The Rangers lineup was more talented in 2022 than their 68-94 record may indicate. Slow starts by Seager and Semien didn’t help, but this lineup should produce enough to support their star-studded rotation. Mitch Garver (Hyannis ‘12) isn’t the best defensively, but he’s a very good offensive catcher. In Garver’s career he’s hit .248 with a .702 OPS and 63 home runs. Josh Smith (Harwich ‘17) could be a valuable bat for the Rangers off the bench and filling in at DH. If the pitchers stay healthy, specifically deGrom, the Rangers might be the second best team in the AL West.
Cape League alumni: Mitch Garver (Hyannis ‘12), Josh Smith (Harwich ‘17), Andrew Heaney (Falmouth ‘11), Josh Sborz (Orleans ‘13/’14), and Dominic Leone (Chatham ‘11)
5. Oakland Athletics: 60-102 in 2022
The Oakland A’s are going to be a very, very bad baseball team in 2023. Almost the entire core that led the A’s to three straight playoff appearances between 2018 and 2020 has been traded away. Despite that they only have two prospects inside MLB’s Top 100 rankings, which doesn’t exactly inspire optimism about the future. They do have one of the youngest teams in baseball, so maybe a few players will establish themselves as part of the long-term solution in Oakland.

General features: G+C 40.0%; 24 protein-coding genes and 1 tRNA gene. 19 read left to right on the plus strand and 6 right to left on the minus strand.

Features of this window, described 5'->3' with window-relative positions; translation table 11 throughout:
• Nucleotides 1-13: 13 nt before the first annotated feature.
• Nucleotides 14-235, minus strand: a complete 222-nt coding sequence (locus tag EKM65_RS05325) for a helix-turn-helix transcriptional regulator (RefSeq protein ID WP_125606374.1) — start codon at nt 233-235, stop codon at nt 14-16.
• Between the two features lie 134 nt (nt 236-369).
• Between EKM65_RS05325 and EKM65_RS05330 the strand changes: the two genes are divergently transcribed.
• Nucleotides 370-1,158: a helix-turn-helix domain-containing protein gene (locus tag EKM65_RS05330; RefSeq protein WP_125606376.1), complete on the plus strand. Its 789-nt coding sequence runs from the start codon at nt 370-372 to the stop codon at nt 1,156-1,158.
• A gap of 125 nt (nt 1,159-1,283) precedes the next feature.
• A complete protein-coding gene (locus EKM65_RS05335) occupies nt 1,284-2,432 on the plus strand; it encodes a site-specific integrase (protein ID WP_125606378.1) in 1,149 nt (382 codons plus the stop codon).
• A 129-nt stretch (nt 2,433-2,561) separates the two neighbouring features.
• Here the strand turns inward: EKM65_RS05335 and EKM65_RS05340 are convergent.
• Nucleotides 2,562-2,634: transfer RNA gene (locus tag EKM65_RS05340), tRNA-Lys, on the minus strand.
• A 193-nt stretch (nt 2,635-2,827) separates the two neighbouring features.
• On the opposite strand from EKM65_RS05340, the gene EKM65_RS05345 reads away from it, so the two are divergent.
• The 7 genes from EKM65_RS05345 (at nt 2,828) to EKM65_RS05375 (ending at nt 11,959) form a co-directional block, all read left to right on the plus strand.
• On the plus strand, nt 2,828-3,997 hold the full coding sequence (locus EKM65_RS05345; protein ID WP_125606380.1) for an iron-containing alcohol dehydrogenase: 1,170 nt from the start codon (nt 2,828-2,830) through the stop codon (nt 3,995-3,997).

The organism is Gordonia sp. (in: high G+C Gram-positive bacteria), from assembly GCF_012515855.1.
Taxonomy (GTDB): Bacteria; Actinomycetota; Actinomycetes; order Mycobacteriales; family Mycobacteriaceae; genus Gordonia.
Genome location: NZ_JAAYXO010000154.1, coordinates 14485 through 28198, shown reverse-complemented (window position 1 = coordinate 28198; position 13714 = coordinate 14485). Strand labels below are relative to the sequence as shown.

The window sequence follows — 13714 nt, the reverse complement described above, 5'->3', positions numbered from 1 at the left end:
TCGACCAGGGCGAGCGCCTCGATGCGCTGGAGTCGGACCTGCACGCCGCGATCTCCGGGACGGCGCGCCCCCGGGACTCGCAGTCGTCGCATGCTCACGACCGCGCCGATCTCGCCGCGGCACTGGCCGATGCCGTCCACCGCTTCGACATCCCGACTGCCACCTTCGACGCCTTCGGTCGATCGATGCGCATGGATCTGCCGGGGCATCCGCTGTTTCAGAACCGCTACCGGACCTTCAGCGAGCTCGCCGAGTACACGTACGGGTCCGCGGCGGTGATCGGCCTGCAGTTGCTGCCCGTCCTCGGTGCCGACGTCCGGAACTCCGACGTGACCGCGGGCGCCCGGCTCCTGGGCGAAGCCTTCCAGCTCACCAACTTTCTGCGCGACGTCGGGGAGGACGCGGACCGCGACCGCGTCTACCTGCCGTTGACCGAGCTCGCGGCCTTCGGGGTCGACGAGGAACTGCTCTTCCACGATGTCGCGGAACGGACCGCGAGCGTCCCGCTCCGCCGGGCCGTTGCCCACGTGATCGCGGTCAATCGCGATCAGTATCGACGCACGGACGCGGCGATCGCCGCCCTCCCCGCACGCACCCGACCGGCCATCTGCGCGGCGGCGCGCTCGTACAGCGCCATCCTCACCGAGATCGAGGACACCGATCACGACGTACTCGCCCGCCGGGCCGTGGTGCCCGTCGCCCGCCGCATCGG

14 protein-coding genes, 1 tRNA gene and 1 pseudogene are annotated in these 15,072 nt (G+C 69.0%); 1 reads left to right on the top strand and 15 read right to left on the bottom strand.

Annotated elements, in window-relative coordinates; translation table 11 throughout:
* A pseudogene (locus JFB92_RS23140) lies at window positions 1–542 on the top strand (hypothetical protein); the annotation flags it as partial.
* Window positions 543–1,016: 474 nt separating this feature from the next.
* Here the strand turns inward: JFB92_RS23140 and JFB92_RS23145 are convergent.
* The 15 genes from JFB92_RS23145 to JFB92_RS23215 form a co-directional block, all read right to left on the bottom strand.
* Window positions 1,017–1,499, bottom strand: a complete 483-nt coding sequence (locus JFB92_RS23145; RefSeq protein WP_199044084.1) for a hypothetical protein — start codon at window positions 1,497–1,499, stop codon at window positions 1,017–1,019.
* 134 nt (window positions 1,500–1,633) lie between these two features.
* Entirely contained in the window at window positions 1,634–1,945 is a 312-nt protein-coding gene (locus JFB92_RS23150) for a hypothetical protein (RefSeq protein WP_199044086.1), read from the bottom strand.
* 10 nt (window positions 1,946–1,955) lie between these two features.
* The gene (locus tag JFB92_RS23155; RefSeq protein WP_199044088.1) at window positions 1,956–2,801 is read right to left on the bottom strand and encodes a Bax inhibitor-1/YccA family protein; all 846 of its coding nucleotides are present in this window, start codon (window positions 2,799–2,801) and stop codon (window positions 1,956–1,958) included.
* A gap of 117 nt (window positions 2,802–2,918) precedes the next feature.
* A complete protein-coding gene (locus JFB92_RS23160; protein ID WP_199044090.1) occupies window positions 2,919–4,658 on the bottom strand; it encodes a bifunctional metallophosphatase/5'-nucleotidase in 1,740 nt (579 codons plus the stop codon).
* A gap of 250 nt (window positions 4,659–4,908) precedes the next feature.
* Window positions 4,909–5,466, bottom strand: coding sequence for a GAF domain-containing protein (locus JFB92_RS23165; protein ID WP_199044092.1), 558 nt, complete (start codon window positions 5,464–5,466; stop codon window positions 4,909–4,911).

Shea Langeliers (Chatham ‘17) headlined the package the Braves sent to Oakland in exchange for Matt Olson last offseason. The A’s have a lot of faith in Langeliers as their future catcher, as they traded Sean Murphy to Atlanta this offseason. JJ Bleday (Orleans ‘18) was acquired in exchange for A.J. Puk from Miami. Bleday hasn’t lived up to expectations since being selected in the first round of the 2019 draft, but maybe a change of scenery will help. Ken Waldichuk (Wareham ‘18) was acquired from the Yankees in exchange for Frankie Montas last August. Waldichuk should spend the entire season at the major league level, continuing his young development.
Cape League alumni: Shea Langeliers (Chatham ‘17), JJ Bleday (Orleans ‘18), James Kaprielian (Y-D ‘13), Ken Waldichuk (Wareham ‘18), Kevin Smith (Y-D ‘16), Tony Kemp (Cotuit ‘12), Ryan Noda (Y-D ‘15/Brewster ‘16), Brent Rooker (Brewster ‘16), Chad Smith (Brewster ‘10), Adam Oller (Falmouth ‘15), and Sam Moll (Brewster ‘12)